To carry out some of its bloodiest attacks, the Islamic State has weaponized everyday vehicles — from sedans to tractors — for use as precision-guided munitions.

The militants deployed a steady stream of these suicide car bombs as the U.S.-led coalition began its campaign to push the militants out of Iraq and Syria. Earlier this month, soon after Iraqi forces declared that they had retaken the city of Mosul, police put some of the confiscated vehicles on display.

The vehicles were primarily used in two ways in Mosul. First, as a defensive tool: If advancing Iraqi forces broke through a certain barrier, they often were met with a barrage of the vehicles. The second use of the car bombs was more offensive in nature. They usually led the militants' attacks and, more often than not, were parked in alleys and garages to be used to ambush unsuspecting forces.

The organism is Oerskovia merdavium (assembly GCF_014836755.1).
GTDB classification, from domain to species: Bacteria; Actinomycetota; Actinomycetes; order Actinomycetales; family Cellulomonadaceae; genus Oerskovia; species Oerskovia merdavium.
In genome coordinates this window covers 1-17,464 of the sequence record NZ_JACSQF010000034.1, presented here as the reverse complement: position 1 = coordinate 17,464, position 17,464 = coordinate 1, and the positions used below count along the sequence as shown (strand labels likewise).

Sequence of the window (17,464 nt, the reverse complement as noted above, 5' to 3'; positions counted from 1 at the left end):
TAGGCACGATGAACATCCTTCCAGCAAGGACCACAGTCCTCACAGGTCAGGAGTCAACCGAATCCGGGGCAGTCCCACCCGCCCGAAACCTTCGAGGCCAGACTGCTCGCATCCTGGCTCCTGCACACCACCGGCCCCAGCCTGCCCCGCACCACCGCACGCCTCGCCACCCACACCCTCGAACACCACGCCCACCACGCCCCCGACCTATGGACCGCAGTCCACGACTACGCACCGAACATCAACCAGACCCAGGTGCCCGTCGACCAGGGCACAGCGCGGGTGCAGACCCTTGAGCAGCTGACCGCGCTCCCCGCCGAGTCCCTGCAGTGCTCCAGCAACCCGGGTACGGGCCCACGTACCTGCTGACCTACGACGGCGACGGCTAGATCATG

The homemade armor schemes protected the driver and the explosives arranged in the rear from small arms and rocket fire, forcing Iraqi troops to use heavier and subsequently slower weapons to target them. U.S. airstrikes were often unable to target the vehicles as they sped through the narrow streets of Mosul. Instead, aircraft would drop bombs to destroy parts of the road, making the vehicles swerve and slow down as they approached Iraqi lines.

The vehicles were anything but inconspicuous, so the terrorist group has since started painting the armor to make them blend in. In Syria, some have been seen with the shell of a vehicle bolted over the armor to make car bombs harder to spot.

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